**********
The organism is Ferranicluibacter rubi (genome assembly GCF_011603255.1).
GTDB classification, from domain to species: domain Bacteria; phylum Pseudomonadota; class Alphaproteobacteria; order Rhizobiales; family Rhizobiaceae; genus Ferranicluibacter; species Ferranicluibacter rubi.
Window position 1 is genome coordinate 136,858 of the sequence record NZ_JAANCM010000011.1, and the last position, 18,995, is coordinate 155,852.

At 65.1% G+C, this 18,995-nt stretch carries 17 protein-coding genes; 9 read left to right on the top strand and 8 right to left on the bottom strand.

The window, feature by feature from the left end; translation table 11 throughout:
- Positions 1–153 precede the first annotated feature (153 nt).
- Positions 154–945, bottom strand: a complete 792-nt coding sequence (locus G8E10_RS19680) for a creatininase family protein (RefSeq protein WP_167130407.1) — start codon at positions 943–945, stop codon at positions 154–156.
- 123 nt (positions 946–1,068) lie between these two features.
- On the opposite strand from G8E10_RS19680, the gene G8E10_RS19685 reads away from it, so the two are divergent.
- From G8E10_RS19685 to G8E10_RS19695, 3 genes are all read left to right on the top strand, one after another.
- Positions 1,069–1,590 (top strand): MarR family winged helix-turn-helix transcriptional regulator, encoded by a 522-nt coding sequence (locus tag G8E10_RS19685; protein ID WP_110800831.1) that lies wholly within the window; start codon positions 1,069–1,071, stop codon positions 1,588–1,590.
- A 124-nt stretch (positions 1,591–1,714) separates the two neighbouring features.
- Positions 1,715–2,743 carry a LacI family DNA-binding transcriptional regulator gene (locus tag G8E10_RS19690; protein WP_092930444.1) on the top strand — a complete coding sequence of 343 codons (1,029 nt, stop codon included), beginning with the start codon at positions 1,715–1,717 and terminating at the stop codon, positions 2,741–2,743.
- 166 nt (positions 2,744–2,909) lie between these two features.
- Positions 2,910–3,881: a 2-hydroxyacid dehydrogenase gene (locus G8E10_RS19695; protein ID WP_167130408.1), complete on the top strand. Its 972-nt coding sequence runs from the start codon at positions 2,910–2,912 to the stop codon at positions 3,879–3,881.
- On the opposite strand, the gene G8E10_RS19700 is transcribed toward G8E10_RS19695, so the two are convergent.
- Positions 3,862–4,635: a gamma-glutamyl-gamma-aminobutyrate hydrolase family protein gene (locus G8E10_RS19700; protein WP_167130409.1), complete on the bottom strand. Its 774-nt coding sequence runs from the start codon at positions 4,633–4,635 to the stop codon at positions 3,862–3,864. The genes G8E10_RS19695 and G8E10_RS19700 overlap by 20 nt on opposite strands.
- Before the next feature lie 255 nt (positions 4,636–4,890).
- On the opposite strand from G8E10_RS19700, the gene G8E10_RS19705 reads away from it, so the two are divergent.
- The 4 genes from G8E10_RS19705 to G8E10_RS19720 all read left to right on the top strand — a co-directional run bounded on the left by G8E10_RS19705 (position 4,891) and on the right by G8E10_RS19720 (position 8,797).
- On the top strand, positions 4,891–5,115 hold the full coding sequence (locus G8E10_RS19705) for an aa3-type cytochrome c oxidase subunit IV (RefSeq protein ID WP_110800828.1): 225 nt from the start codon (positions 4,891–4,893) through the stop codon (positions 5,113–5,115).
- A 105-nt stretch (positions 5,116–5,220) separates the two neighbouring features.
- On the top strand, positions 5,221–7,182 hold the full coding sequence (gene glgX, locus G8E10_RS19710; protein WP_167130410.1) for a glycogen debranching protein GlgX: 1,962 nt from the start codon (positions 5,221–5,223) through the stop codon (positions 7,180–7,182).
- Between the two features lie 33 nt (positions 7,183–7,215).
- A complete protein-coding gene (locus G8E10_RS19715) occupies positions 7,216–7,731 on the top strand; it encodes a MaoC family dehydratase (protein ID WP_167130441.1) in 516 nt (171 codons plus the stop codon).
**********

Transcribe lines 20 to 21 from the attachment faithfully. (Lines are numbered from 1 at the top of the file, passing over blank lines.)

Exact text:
- The 4 genes from G8E10_RS19705 to G8E10_RS19720 all read left to right on the top strand — a co-directional run bounded on the left by G8E10_RS19705 (position 4,891) and on the right by G8E10_RS19720 (position 8,797).
- On the top strand, positions 4,891–5,115 hold the full coding sequence (locus G8E10_RS19705) for an aa3-type cytochrome c oxidase subunit IV (RefSeq protein ID WP_110800828.1): 225 nt from the start codon (positions 4,891–4,893) through the stop codon (positions 5,113–5,115).